The Azusa-Claremont phase is, however, in the environmental study phase and is also in the Metro long-range plan for transportation projects. Metro is seeking federal ‘New Starts’ money for the Westside Subway Extension and Downtown Regional Connector and there remains the possibility that the second phase of the Foothill Extension could receive other types of federal money. As with all federal funds, getting the money likely won’t be easy — although it may help that the Foothill Extension enjoys widespread political support in the San Gabriel Valley.

A possible third phase of the line from Montclair to the Ontario Airport is also under study and would extend the Gold Line’s sphere of influence into San Bernardino County.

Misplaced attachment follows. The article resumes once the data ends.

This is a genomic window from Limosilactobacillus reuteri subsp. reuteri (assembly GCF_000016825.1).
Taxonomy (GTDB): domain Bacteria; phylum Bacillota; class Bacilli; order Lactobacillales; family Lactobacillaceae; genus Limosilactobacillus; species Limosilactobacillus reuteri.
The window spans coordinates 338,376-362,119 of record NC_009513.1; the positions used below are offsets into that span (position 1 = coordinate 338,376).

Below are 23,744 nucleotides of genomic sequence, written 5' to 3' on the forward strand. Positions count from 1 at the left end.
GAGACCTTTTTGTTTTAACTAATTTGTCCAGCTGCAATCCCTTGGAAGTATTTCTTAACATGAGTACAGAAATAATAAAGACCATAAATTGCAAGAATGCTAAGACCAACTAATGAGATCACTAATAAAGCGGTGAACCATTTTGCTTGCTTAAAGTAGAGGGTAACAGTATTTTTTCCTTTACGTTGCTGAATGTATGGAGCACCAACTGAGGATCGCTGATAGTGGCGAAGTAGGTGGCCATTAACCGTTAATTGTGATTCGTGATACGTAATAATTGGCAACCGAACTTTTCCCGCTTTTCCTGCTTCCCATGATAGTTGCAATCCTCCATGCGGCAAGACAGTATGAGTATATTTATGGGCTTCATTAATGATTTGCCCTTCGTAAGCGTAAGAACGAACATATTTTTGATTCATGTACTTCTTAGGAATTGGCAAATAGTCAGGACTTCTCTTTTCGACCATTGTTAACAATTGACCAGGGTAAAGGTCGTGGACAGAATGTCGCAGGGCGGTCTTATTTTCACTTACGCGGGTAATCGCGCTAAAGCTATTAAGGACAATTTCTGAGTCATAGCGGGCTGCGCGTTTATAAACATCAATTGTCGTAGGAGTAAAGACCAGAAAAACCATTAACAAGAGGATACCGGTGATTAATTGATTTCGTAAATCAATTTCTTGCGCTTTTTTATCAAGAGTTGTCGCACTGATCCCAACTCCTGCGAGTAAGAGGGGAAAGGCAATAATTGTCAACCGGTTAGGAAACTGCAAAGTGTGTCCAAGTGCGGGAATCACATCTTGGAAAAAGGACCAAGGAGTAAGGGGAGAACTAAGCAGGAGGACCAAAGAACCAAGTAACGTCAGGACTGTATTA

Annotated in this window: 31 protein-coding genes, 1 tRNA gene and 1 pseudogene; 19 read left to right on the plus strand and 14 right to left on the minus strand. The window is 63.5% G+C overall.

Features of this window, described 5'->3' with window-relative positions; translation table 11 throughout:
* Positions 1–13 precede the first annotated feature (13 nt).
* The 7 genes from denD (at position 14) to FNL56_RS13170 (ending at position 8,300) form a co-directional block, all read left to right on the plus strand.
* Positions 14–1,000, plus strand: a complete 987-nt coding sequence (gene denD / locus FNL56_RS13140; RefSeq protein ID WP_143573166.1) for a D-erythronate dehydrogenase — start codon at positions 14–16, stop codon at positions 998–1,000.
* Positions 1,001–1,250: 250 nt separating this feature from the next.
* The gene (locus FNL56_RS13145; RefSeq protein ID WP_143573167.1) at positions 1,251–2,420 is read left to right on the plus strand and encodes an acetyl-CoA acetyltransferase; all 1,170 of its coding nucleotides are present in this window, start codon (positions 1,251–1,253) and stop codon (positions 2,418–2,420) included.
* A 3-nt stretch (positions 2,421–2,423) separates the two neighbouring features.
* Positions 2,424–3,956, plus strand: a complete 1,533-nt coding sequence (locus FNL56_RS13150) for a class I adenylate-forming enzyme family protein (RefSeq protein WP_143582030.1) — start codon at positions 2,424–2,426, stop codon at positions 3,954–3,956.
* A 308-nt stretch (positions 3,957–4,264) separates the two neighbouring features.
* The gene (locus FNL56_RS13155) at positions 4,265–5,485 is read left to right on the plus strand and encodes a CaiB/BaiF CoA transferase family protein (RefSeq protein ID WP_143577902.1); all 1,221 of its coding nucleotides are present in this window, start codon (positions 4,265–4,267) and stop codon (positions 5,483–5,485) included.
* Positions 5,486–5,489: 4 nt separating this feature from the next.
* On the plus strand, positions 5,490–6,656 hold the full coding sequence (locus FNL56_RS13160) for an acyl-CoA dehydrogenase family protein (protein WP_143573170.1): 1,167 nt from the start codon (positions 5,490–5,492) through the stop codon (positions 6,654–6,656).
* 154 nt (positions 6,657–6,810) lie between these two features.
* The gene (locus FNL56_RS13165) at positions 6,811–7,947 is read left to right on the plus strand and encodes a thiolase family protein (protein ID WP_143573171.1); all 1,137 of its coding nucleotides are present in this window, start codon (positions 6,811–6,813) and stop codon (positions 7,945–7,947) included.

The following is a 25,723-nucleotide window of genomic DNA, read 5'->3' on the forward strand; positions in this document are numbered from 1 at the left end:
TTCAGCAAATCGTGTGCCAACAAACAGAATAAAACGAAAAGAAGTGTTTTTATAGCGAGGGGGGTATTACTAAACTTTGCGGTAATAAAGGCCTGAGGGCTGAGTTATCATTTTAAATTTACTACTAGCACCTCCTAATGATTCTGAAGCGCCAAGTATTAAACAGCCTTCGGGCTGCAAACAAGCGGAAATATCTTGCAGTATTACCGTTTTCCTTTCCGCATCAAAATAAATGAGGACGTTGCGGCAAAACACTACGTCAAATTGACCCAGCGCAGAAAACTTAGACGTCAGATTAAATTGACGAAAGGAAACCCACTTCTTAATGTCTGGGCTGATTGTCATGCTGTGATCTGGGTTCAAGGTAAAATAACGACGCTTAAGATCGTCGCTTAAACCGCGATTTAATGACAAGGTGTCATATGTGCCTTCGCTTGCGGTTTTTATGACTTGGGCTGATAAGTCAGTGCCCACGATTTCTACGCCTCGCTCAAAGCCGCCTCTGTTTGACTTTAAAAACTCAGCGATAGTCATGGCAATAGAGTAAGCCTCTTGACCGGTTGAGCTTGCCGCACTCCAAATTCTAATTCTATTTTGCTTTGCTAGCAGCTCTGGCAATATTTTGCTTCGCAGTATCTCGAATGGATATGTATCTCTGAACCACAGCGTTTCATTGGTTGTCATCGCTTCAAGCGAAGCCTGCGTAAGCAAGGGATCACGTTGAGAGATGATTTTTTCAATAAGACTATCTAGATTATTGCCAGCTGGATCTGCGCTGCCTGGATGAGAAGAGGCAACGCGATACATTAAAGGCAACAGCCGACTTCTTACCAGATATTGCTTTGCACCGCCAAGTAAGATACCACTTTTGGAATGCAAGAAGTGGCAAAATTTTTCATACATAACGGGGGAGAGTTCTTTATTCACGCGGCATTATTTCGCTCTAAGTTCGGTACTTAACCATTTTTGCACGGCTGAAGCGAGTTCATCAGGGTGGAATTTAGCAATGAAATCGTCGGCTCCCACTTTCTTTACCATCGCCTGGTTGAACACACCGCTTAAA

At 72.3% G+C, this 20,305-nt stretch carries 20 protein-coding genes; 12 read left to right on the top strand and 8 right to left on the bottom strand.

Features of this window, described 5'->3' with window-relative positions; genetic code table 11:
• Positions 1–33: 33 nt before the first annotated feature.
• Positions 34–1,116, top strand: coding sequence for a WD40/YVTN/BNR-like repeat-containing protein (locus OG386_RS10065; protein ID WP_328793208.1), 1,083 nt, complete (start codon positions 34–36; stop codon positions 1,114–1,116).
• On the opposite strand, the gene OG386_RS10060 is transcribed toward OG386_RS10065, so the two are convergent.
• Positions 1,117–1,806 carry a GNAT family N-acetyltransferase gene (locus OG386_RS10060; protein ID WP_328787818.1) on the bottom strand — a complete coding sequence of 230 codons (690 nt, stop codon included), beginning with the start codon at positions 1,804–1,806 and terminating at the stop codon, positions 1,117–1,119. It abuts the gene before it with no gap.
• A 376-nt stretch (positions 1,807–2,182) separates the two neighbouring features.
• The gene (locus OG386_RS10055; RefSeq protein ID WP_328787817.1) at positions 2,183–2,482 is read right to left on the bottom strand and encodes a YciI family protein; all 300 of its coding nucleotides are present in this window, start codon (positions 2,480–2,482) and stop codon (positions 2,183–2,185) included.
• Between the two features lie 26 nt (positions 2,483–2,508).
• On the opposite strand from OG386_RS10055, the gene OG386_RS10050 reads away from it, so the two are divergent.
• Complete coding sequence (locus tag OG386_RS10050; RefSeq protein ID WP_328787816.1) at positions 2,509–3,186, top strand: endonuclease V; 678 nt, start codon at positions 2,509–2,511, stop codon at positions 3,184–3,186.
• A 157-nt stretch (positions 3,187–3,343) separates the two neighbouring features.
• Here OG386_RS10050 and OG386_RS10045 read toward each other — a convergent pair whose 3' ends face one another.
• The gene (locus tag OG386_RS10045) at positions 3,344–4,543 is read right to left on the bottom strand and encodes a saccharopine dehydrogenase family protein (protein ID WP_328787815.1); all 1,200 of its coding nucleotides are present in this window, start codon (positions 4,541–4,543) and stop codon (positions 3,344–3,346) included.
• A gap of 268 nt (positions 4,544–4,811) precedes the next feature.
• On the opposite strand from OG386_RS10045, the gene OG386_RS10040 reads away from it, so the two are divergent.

Q: Are there any hurdles that remain before construction of the main part of the Foothill Extension begins?

A: Yes, there are two.

The first is that the Construction Authority still must complete a deal with the freight railroad BNSF over using its right-of-way east of Arcadia. The Foothill Extension is being built along the freight right-of-way and BNSF needs to agree to surrender its right-of-way along one stretch of track and agree to share another. Negotiations are underway.

The second deal involves Metro securing land in Monrovia to build a maintenance and storage facility for Gold Line rail cars.

Officials say that both deals should be completed relatively soon — and that both are critical to getting the line built.